In addition to the heavy debt load, Minty laboured under a double-whammy from previous management: NAP was locked into hedging contracts at well below market prices and a Canadian dollar hedged at $1.33. Palladium production was oversold, which meant the company was unable to meet its commitments under the hedging program. It had to lease palladium on the open market at high prices to fulfil the commitments of its oversold and embarrassingly low-priced hedging program.

Roby zone

However, by late 1998, the hedging programs had run their course and the mine was expected to at least operate on a positive-cash-flow basis. More good news followed on the exploration front, and by the summer of 2000, the measured and indicated resources at the Roby zone stood at 121.7 million tonnes grading 1.63 grams per tonne palladium, using a 0.7 gram cutoff grade. Exploration is ongoing, and expectations are that more resources will be defined within the Roby zone, and in other zones.

AGRA Simons, which had been retained to perform a feasibility study of the expanded operation, recommended construction of a 15,000-tonne-per-day mill, significantly larger than the 2,400-tonne-per-day flotation mill currently in operation. Capital costs are estimated at $208 million. The project is on schedule and on budget, with commissioning expected in mid-2001.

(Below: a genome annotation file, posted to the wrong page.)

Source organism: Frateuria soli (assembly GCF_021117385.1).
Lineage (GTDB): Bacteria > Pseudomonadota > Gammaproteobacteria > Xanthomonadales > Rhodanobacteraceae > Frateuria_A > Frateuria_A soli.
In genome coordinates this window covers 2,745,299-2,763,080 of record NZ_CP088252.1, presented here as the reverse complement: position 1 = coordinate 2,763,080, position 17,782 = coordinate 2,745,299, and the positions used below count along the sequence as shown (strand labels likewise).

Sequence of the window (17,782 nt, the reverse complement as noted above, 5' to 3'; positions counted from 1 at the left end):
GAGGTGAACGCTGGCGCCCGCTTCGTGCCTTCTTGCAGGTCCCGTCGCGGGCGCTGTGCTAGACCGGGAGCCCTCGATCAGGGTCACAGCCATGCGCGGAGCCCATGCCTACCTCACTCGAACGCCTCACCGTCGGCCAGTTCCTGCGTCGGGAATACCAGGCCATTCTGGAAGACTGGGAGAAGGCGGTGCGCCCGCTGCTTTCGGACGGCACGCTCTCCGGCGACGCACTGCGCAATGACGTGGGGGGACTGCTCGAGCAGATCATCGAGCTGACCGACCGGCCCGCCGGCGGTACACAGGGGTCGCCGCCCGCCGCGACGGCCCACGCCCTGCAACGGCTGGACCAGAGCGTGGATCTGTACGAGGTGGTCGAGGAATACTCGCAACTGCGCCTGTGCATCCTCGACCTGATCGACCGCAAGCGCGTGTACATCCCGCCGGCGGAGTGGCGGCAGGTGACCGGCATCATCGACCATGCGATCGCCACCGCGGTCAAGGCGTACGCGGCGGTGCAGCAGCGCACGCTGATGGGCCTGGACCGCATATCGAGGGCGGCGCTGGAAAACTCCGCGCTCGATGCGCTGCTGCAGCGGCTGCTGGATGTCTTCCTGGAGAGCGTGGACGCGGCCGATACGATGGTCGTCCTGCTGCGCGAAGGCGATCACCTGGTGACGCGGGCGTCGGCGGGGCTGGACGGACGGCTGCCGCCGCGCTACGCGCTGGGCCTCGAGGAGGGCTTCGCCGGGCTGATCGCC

Once completed, and starting in 2002, annual production will average 250,000 oz. palladium at an estimated cost (including byproduct credits) of US$160 per oz. palladium. This would make Lac des Iles the lowest-cost primary palladium producer in the world. Current reserves provide for a mine life of at least 11 years. The mine will then employ 250, compared with the pre-expansion level of 130.

On the financial front, NAP reported net income of $37 million for the first nine months of this year, compared with a net loss of $8.6 million a year earlier. Palladium production was 74,487 oz., compared with 46,507 oz. a year earlier. Platinum production jumped to 4,531 oz. for the 9-month period, up from 3,459 oz. a year earlier. And in October of this year, the company completed a capital restructuring that reduced debt and eliminated preferred shares.

High prices, coupled with the remarkable turnaround at Lac des Iles, have helped trigger an exploration boom for PGMs in Ontario, largely dominated by juniors. However, among the hopefuls are two South African majors: Impala Platinum Holdings and Anglo Platinum.

Late this year, NAP was added to the TSE 300 Composite Index in the gold and previous metals sub-group — no small accomplishment for a company once dismissed as outside the mining mainstream. The company has 49.9 million shares outstanding, 57% of which are held by Kaiser-Francis Oil.